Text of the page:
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Nov. 1, 2022 Perspectives Biology Chemistry Physics / Astronomy Engineering

A spring in the step of SPring-8

Plans for Japan's high-energy 4th generation synchrotron promise to accelerate green innovation along with electrons.

Synchrotron radiation is essential to nanoscience. As nanoscale production techniques improve, related insights are becoming increasingly crucial to produce a wide range of real-world innovations. For instance, recent nanoscale analyses have led to advances in carbon fiber technology, enabling more energy-efficient transport. New insights into the structures of catalysts have also spurred the creation of carbon capture technologies that reduce industry emissions.

Scientists use synchrotron radiation to better understand material interactions at the nanoscale level. These insights come from studying the light diffraction and scattering that results when a collision occurs between the atoms in a research sample and the X-ray light produced by the synchrotron. However, to achieve nanoscale level detail, the electron beam in the synchrotron must be accelerated over a 1.4 km circular orbit to near the speed of light, while keeping it’s spread very small - approximately the diameter of a human hair.

RIKEN's Super Photon Ring-8 GeV (SPring-8) is the world's largest 3rd generation facility and the only high-power synchrotron facility in Japan. To remain competitive on the international stage, SPring-8 has been planning to transition to a 4th generation facility since 2014. Construction will likely start in the second half of this decade, if funded.

This upgrade is necessary for the continued progression of nanoscience. When SPring-8 opened in 1997, we expected that scientific research would be the main focus of our users, with relatively few studies contributing to industry research. By 2018, approximately 2,300 projects had been conducted at SPring-8, and nearly 20% were industry-related. Today, synchrotron science worldwide regularly produces results that can be quickly adapted and used to produced socially beneficial innovations.

The facility's new design will significantly increase SPring-8's brilliance, speeding up data production by a factor of 10. It will also decrease the accelerator's power consumption by roughly 30%. Thus we will be able to provide less expensive, faster, and more detailed research, which will super-charge data collection.

image of SPring-8

SPring-8-II – 30% energy savings and a tenfold increase in data production

The changes planned for SPring-8 will increase research speeds by a factor of 10, while using 30% less power than today. Energy efficiency improvements have been a primary consideration since 2014, when a goal of 50% energy savings was set for the launch of SPring-8-II. Since 2014, SPring-8 has employed many energy-saving technologies, reducing energy use by 20% to date. After a short future shutdown to further upgrade the facilities by making more large-scale adjustments, the original goal of 50% energy savings should be achieved.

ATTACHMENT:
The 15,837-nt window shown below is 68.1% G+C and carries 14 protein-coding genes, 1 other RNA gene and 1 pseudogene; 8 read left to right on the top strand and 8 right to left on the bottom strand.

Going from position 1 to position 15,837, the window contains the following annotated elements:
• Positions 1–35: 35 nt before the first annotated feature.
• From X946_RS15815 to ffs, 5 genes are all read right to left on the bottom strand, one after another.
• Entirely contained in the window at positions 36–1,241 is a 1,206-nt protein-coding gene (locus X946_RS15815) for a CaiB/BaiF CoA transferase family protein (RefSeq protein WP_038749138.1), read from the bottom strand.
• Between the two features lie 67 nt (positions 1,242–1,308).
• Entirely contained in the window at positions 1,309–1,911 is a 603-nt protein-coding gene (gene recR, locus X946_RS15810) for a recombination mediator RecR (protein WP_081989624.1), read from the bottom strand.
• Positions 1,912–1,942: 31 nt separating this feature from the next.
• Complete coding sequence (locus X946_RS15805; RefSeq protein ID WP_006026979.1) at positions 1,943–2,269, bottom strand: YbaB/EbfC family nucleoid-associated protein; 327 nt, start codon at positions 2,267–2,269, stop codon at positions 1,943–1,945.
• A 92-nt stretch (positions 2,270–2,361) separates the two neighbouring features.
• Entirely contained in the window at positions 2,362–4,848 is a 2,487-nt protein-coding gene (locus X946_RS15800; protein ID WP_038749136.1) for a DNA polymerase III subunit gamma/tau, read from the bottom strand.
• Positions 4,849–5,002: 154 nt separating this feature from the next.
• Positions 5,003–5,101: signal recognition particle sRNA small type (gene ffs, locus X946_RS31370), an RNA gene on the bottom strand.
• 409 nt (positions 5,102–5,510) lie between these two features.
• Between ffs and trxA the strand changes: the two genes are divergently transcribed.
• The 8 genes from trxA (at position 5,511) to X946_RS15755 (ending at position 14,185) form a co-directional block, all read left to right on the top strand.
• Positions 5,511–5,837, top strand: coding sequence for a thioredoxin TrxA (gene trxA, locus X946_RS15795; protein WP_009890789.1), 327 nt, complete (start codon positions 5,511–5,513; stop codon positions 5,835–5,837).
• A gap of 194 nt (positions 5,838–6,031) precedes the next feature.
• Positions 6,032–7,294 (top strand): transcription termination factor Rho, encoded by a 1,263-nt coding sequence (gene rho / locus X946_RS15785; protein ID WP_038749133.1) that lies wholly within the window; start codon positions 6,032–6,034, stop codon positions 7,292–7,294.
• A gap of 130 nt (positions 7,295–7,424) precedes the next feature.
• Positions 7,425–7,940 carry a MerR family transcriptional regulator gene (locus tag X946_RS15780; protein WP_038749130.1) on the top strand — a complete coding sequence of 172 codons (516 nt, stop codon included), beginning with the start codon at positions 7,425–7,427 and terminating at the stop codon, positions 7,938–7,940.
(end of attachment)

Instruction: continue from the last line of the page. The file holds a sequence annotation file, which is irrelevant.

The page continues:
Cooling system: SPring-8 currently requires energy-intensive water-cooling systems to control the temperature of the equipment as the electron beam is accelerated by the magnets. With the lower-energy beam and the new magnet technology, it is feasible to use air cooling for more energy-efficient temperature control. A fourth generation comes of age: Today, only one 4th generation high-energy synchrotron is operational. It is located in France (est. 2020), and two more are currently under construction in the United States (to be completed in 2023) and in China (to be completed in 2026). SPring-8-II should debut before the end of the decade as Japan's first 4th generation high-energy synchrotron, with the unique advantage of being established from an already world-renowned facility.

Beam vacuum: With the introduction of a smaller beam, less energy is required to achieve an ultra-high-vacuum inside the accelerator, further increasing energy savings. Injector: To produce such a small, brilliant beam requires a low-emittance, high-efficiency electron injector. The RIKEN SPring-8 Angstrom Compact Laser (SACLA), a linear X-ray free-electron laser, can efficiently inject a low-emittance electron beam into the storage ring. This will enable the removal of the current injector system comprised of a 1 GeV linear accelerator and an 8 GeV booster synchrotron.

Beam size: Currently, the electron beam at SPring-8 is about 0.4 mm wide. The upgrade will enable new X-ray mirror optics to reduce the beam to < 0.1 mm. The smaller beam size reduces photon loss, resulting in a brighter beam requiring lower energy input, which reduces radiation and energy loss. In addition, energy must be supplied to compensate for the synchrotron radiation loss caused by bending the path of the beam. This will be reduced by a factor of three. Furthermore, with a smaller beam, the accelerated light becomes more coherent and wavelike, facilitating increasingly straightforward observation of diffraction and scattering, providing a 10-fold improvement in data acquisition speeds.